Palmdale & Granada Hills
Your House Will Pay by Steph Cha
Your House Will Pay is Steph Cha’s powerful, haunting exploration of a decades-old crime and its far-reaching effects on two Los Angeles families—one Korean American, and one African American. This thriller follows Shawn Matthews, a black Angeleno who is still reeling from the murder of his sister by a Korean woman in the early 1990s, and Grace Park, who lives a quiet life with her immigrant parents until she discovers that her mother might be hiding a dark secret about her past. Inspired, in part, by true L.A. events, Your House Will Pay is a story of loss, injustice, trauma, and reckoning that captures the complicated history of two Los Angeles communities.
Mt. Hollywood in Griffith Park
Hollywood Notebook by Wendy C. Ortiz
Born in Los Angeles and with a profound connection to this city’s psyche, Wendy Ortiz delivers a map of the city transformed into words: a fragmented memoir of hurt, love, loss, and reinvention. What does a young writer (one of thousands) living in this city and trying to make it worry about? Joblessness. Rent. Bills. Riding the metro. Alcohol. And yes, sex and publishing too, of course.
Lithium for Medea by Kate Braverman
Kate Braverman lived in Los Angeles for years and set many of her stories in this city, like Frantic Transmissions To And From Los Angeles or Palm Latitudes. In Lithium for Medea, Braverman tells the sad and dark story of Rose and her dysfunctional family, a love-hate relationship with her mother, her dying father, and drugs, lots of them. It is a disturbing, cruel and irreverently poetic story. I survived her writing workshop in the early ’90s. Kate taught me the weight of words and I thank her for that. My copies of her books are yellow from the excessive use of my highlighter. If you enjoy reading poetic prose, Kate Braverman is the master to go to.
If You Lived Here You’d Be Famous By Now by Via Bleidner
If You Lived Here You’d Be Famous By Now is a debut novel by Via Bleidner, a young writer who reports her experiences living in the L.A./San Fernando Valley enclave of Calabasas and attending Calabasas High School. Calabasas—for those who might not be in the pop cultural know—is home to the Kardashians. Bleidner writes about the world she has inhabited as a reporter. She participates, but she also is able to maintain a certain writer’s detachment describing the shenanigans the natives engage in: lip surgery, social media, and dog celebrities. But there is humor in this slice of the L.A. experience. Bleidner not only describes, but also tries to understand and reflect.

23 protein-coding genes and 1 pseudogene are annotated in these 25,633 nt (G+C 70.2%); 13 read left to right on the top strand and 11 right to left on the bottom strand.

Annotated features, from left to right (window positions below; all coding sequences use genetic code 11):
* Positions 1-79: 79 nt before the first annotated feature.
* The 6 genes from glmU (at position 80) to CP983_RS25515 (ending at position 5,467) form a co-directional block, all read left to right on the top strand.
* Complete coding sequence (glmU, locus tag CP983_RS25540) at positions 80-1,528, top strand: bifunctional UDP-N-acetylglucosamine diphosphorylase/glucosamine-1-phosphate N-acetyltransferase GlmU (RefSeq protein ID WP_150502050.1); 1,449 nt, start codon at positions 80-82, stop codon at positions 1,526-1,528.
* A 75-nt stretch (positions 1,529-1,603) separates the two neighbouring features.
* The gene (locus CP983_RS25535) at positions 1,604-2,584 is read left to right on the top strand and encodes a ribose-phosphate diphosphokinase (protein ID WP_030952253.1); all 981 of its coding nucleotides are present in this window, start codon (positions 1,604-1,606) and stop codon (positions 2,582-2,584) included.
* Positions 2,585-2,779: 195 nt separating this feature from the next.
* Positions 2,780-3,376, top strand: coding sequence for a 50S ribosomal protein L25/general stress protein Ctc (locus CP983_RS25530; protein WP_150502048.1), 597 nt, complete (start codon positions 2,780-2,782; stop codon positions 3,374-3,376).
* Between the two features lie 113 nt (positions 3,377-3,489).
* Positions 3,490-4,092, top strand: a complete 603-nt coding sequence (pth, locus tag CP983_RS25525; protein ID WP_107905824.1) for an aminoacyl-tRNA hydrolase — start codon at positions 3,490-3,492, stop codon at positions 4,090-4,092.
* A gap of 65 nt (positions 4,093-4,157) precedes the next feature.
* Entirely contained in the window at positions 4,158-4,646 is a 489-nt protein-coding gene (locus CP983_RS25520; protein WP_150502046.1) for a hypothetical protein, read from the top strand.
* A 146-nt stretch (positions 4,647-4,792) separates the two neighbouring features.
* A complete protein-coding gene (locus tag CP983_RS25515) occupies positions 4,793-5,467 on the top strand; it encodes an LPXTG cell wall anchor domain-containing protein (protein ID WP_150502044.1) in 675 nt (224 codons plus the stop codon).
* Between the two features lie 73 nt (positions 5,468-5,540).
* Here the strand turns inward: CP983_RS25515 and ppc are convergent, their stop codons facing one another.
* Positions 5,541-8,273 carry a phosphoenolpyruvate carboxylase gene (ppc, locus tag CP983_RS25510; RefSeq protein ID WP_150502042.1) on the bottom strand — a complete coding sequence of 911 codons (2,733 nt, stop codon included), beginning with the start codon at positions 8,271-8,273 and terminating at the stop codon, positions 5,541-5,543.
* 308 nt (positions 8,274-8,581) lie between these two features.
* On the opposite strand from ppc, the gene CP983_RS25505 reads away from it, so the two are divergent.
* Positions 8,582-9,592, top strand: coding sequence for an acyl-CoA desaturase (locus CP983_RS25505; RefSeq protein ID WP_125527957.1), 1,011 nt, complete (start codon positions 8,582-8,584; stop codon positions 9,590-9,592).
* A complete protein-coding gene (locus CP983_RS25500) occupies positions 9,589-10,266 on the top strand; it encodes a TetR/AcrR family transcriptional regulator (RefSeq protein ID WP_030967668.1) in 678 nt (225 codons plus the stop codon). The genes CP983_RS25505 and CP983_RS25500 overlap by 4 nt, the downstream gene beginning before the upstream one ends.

Malibu Rising by Taylor Jenkins Reid
Malibu Rising is a novel that captures the glamour, the empty façades, and the excesses of a celebrity-oriented surfing family. Malibu is part of the L.A. scene: a mix of money, sport, beach culture, and make-believe in approximately equal parts. Jenkins Reid focuses on the events of a single day when four siblings, children of a famous crooner, are throwing the end of summer party that every partygoer wants to attend. Hundreds show up and the party catalyzes the individual and family tensions until excess turns into mayhem and disaster. The four siblings are surfers and one can gather that the waves and their consequences are a proxy for lives lived on the edge: on the edge of financial, existential and emotional disaster, when the beauty of catching the perfect wave can be followed by a tumble into the angry ocean.